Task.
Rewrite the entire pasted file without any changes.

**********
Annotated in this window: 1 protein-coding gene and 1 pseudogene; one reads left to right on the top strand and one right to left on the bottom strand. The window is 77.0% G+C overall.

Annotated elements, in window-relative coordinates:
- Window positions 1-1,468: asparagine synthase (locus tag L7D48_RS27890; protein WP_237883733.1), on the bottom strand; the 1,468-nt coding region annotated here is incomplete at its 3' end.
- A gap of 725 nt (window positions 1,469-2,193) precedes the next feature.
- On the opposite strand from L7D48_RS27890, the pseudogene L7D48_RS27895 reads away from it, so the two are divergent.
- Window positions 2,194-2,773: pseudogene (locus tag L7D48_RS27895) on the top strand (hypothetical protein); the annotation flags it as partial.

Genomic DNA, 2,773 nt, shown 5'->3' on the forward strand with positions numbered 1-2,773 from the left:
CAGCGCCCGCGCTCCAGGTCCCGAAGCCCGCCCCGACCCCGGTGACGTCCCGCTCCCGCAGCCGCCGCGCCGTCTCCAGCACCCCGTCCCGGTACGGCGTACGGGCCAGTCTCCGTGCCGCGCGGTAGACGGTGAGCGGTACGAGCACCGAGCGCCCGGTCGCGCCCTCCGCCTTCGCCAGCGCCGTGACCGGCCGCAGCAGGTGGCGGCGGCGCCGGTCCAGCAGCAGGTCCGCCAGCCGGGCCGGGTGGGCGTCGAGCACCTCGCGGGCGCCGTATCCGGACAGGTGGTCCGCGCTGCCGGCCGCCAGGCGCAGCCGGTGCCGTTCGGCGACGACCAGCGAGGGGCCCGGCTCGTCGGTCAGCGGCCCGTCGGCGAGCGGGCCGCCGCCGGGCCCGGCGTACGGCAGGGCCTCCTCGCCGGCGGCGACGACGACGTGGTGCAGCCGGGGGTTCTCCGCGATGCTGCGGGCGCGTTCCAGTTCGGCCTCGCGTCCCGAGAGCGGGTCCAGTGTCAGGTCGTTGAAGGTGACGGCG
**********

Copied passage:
Annotated in this window: 1 protein-coding gene and 1 pseudogene; one reads left to right on the top strand and one right to left on the bottom strand. The window is 77.0% G+C overall.

Annotated elements, in window-relative coordinates:
- Window positions 1-1,468: asparagine synthase (locus tag L7D48_RS27890; protein WP_237883733.1), on the bottom strand; the 1,468-nt coding region annotated here is incomplete at its 3' end.
- A gap of 725 nt (window positions 1,469-2,193) precedes the next feature.
- On the opposite strand from L7D48_RS27890, the pseudogene L7D48_RS27895 reads away from it, so the two are divergent.
- Window positions 2,194-2,773: pseudogene (locus tag L7D48_RS27895) on the top strand (hypothetical protein); the annotation flags it as partial.

Genomic DNA, 2,773 nt, shown 5'->3' on the forward strand with positions numbered 1-2,773 from the left:
CAGCGCCCGCGCTCCAGGTCCCGAAGCCCGCCCCGACCCCGGTGACGTCCCGCTCCCGCAGCCGCCGCGCCGTCTCCAGCACCCCGTCCCGGTACGGCGTACGGGCCAGTCTCCGTGCCGCGCGGTAGACGGTGAGCGGTACGAGCACCGAGCGCCCGGTCGCGCCCTCCGCCTTCGCCAGCGCCGTGACCGGCCGCAGCAGGTGGCGGCGGCGCCGGTCCAGCAGCAGGTCCGCCAGCCGGGCCGGGTGGGCGTCGAGCACCTCGCGGGCGCCGTATCCGGACAGGTGGTCCGCGCTGCCGGCCGCCAGGCGCAGCCGGTGCCGTTCGGCGACGACCAGCGAGGGGCCCGGCTCGTCGGTCAGCGGCCCGTCGGCGAGCGGGCCGCCGCCGGGCCCGGCGTACGGCAGGGCCTCCTCGCCGGCGGCGACGACGACGTGGTGCAGCCGGGGGTTCTCCGCGATGCTGCGGGCGCGTTCCAGTTCGGCCTCGCGTCCCGAGAGCGGGTCCAGTGTCAGGTCGTTGAAGGTGACGGCG